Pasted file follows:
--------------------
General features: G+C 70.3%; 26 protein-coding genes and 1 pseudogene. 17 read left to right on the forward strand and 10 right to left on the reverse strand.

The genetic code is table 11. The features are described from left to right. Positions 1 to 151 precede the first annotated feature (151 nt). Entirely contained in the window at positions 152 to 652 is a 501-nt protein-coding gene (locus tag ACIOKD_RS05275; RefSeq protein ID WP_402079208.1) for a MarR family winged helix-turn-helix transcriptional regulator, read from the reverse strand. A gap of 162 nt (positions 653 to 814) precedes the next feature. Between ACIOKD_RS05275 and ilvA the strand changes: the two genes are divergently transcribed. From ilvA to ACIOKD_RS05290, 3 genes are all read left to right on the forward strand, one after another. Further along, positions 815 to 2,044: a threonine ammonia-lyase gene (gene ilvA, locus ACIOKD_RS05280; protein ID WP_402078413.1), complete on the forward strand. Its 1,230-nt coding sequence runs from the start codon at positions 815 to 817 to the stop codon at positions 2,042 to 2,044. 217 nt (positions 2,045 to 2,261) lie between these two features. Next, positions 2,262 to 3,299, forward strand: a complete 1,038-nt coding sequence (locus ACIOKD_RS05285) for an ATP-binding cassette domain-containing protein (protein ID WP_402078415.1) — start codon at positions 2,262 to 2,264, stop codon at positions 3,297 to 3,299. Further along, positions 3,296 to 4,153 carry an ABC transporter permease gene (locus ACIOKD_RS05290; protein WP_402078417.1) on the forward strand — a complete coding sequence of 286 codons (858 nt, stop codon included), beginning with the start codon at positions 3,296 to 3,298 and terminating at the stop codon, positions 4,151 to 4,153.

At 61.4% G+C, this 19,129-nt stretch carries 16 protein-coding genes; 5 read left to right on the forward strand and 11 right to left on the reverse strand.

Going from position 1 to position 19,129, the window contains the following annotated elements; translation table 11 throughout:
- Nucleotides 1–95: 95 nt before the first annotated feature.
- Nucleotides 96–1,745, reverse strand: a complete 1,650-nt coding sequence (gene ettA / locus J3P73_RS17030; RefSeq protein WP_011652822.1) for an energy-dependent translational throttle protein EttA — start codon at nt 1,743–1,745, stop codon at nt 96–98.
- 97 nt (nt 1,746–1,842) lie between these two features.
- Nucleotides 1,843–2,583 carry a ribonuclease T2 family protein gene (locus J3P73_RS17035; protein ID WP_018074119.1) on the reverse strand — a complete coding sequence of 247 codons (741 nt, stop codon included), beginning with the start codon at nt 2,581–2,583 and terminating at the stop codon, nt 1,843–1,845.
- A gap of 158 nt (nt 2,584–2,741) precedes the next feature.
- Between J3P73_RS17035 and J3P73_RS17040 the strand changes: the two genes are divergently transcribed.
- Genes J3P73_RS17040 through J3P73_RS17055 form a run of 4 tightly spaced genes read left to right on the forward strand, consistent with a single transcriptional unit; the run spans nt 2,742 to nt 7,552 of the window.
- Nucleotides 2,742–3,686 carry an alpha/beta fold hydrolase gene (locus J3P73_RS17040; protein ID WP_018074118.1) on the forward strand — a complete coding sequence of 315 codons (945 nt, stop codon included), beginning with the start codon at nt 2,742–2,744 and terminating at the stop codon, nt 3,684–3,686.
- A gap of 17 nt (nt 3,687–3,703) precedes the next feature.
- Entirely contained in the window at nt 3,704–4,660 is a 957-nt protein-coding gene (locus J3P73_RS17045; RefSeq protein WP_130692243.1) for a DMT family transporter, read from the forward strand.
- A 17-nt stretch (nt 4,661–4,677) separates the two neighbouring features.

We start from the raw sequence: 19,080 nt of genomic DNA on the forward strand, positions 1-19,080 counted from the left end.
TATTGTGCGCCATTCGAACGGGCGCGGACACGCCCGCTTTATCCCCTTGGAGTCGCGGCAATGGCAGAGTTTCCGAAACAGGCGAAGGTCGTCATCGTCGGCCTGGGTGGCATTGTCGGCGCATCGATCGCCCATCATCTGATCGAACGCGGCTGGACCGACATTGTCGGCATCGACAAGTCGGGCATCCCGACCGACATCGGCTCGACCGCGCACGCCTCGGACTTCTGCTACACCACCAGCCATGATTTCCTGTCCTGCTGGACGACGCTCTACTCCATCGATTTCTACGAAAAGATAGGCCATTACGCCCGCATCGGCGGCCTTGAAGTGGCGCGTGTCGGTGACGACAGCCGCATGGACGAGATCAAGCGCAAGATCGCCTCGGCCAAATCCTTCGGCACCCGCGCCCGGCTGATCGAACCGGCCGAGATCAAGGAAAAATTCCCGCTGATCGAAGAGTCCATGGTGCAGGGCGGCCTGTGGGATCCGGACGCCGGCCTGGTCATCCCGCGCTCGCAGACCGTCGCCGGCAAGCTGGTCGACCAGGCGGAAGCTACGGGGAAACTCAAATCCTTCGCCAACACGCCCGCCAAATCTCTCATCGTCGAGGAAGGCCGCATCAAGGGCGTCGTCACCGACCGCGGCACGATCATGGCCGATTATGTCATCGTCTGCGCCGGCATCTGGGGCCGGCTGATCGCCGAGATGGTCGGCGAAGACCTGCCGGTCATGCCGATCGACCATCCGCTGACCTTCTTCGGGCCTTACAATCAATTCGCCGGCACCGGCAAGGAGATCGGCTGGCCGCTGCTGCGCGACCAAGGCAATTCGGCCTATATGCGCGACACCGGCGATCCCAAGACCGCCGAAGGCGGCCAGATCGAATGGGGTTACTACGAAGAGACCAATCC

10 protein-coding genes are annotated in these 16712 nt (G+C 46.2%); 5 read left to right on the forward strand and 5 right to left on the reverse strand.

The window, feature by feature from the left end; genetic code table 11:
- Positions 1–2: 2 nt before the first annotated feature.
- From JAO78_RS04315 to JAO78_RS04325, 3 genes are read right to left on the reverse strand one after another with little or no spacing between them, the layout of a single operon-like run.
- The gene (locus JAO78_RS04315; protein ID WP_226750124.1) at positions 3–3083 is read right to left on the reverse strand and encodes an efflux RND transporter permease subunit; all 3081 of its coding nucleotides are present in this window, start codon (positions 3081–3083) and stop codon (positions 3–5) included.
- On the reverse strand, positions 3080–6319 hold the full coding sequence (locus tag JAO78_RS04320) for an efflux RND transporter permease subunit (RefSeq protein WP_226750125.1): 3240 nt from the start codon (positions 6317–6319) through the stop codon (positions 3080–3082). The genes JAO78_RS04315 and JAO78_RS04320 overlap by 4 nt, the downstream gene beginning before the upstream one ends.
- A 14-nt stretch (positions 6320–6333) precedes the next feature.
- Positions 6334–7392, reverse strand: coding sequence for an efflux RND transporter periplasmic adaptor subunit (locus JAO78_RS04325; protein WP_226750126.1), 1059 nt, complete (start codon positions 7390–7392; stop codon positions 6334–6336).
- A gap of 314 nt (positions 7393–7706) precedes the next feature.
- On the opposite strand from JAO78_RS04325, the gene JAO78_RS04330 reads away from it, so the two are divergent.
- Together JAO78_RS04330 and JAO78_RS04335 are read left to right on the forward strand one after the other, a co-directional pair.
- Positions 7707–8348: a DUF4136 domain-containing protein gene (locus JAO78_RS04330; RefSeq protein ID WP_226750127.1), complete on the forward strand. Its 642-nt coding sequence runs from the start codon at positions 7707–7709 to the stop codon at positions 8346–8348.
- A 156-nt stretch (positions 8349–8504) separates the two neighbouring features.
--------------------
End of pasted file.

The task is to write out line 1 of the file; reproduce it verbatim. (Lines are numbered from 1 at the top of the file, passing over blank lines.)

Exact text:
General features: G+C 70.3%; 26 protein-coding genes and 1 pseudogene. 17 read left to right on the forward strand and 10 right to left on the reverse strand.